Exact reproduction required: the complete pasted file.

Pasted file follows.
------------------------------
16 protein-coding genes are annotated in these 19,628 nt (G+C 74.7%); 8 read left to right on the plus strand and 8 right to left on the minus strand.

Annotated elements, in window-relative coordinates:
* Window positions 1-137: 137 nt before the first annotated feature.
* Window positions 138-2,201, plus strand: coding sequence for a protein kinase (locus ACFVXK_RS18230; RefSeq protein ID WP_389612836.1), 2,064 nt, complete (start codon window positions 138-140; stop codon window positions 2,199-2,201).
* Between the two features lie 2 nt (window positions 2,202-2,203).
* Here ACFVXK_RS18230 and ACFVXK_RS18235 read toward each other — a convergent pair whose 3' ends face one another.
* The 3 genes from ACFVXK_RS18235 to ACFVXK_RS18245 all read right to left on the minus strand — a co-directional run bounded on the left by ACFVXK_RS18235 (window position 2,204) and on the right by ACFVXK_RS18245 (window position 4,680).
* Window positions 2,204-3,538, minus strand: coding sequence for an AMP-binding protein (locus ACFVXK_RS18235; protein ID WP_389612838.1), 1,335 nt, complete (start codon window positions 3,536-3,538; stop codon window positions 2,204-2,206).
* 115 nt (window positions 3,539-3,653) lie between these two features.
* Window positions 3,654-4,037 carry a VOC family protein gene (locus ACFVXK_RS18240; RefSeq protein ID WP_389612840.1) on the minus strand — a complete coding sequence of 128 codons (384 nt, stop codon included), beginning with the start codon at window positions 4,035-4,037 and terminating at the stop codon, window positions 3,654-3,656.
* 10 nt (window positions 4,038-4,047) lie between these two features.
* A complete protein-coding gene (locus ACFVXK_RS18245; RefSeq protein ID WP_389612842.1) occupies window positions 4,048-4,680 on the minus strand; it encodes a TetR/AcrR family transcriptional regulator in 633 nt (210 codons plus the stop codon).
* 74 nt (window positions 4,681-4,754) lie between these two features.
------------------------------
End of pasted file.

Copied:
16 protein-coding genes are annotated in these 19,628 nt (G+C 74.7%); 8 read left to right on the plus strand and 8 right to left on the minus strand.

Annotated elements, in window-relative coordinates:
* Window positions 1-137: 137 nt before the first annotated feature.
* Window positions 138-2,201, plus strand: coding sequence for a protein kinase (locus ACFVXK_RS18230; RefSeq protein ID WP_389612836.1), 2,064 nt, complete (start codon window positions 138-140; stop codon window positions 2,199-2,201).
* Between the two features lie 2 nt (window positions 2,202-2,203).
* Here ACFVXK_RS18230 and ACFVXK_RS18235 read toward each other — a convergent pair whose 3' ends face one another.
* The 3 genes from ACFVXK_RS18235 to ACFVXK_RS18245 all read right to left on the minus strand — a co-directional run bounded on the left by ACFVXK_RS18235 (window position 2,204) and on the right by ACFVXK_RS18245 (window position 4,680).
* Window positions 2,204-3,538, minus strand: coding sequence for an AMP-binding protein (locus ACFVXK_RS18235; protein ID WP_389612838.1), 1,335 nt, complete (start codon window positions 3,536-3,538; stop codon window positions 2,204-2,206).
* 115 nt (window positions 3,539-3,653) lie between these two features.
* Window positions 3,654-4,037 carry a VOC family protein gene (locus ACFVXK_RS18240; RefSeq protein ID WP_389612840.1) on the minus strand — a complete coding sequence of 128 codons (384 nt, stop codon included), beginning with the start codon at window positions 4,035-4,037 and terminating at the stop codon, window positions 3,654-3,656.
* 10 nt (window positions 4,038-4,047) lie between these two features.
* A complete protein-coding gene (locus ACFVXK_RS18245; RefSeq protein ID WP_389612842.1) occupies window positions 4,048-4,680 on the minus strand; it encodes a TetR/AcrR family transcriptional regulator in 633 nt (210 codons plus the stop codon).
* 74 nt (window positions 4,681-4,754) lie between these two features.